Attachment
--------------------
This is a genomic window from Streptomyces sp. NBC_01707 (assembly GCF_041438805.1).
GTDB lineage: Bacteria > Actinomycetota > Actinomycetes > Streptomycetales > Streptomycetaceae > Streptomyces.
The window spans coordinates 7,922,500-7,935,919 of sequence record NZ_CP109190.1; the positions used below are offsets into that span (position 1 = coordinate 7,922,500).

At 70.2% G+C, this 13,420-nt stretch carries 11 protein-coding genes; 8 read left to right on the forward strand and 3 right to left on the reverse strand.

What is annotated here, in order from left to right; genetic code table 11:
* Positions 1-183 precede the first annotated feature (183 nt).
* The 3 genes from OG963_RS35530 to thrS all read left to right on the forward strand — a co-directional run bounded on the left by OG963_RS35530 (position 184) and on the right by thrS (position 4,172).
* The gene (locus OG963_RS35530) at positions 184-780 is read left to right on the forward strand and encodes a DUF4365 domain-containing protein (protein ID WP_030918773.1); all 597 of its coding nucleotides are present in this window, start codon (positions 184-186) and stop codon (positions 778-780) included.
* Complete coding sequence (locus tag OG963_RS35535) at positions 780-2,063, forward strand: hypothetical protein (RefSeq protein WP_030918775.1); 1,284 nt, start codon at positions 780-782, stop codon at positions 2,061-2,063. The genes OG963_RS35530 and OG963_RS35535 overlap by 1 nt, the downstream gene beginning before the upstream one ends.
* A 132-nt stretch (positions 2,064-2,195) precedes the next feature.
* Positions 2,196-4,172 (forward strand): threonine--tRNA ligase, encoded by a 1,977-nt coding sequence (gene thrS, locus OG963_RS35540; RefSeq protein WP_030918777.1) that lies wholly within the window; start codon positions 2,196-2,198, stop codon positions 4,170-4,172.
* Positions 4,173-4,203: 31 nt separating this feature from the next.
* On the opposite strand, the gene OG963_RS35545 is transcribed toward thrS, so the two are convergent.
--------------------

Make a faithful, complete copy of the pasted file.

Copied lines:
This is a genomic window from Streptomyces sp. NBC_01707 (assembly GCF_041438805.1).
GTDB lineage: Bacteria > Actinomycetota > Actinomycetes > Streptomycetales > Streptomycetaceae > Streptomyces.
The window spans coordinates 7,922,500-7,935,919 of sequence record NZ_CP109190.1; the positions used below are offsets into that span (position 1 = coordinate 7,922,500).

At 70.2% G+C, this 13,420-nt stretch carries 11 protein-coding genes; 8 read left to right on the forward strand and 3 right to left on the reverse strand.

What is annotated here, in order from left to right; genetic code table 11:
* Positions 1-183 precede the first annotated feature (183 nt).
* The 3 genes from OG963_RS35530 to thrS all read left to right on the forward strand — a co-directional run bounded on the left by OG963_RS35530 (position 184) and on the right by thrS (position 4,172).
* The gene (locus OG963_RS35530) at positions 184-780 is read left to right on the forward strand and encodes a DUF4365 domain-containing protein (protein ID WP_030918773.1); all 597 of its coding nucleotides are present in this window, start codon (positions 184-186) and stop codon (positions 778-780) included.
* Complete coding sequence (locus tag OG963_RS35535) at positions 780-2,063, forward strand: hypothetical protein (RefSeq protein WP_030918775.1); 1,284 nt, start codon at positions 780-782, stop codon at positions 2,061-2,063. The genes OG963_RS35530 and OG963_RS35535 overlap by 1 nt, the downstream gene beginning before the upstream one ends.
* A 132-nt stretch (positions 2,064-2,195) precedes the next feature.
* Positions 2,196-4,172 (forward strand): threonine--tRNA ligase, encoded by a 1,977-nt coding sequence (gene thrS, locus OG963_RS35540; RefSeq protein WP_030918777.1) that lies wholly within the window; start codon positions 2,196-2,198, stop codon positions 4,170-4,172.
* Positions 4,173-4,203: 31 nt separating this feature from the next.
* On the opposite strand, the gene OG963_RS35545 is transcribed toward thrS, so the two are convergent.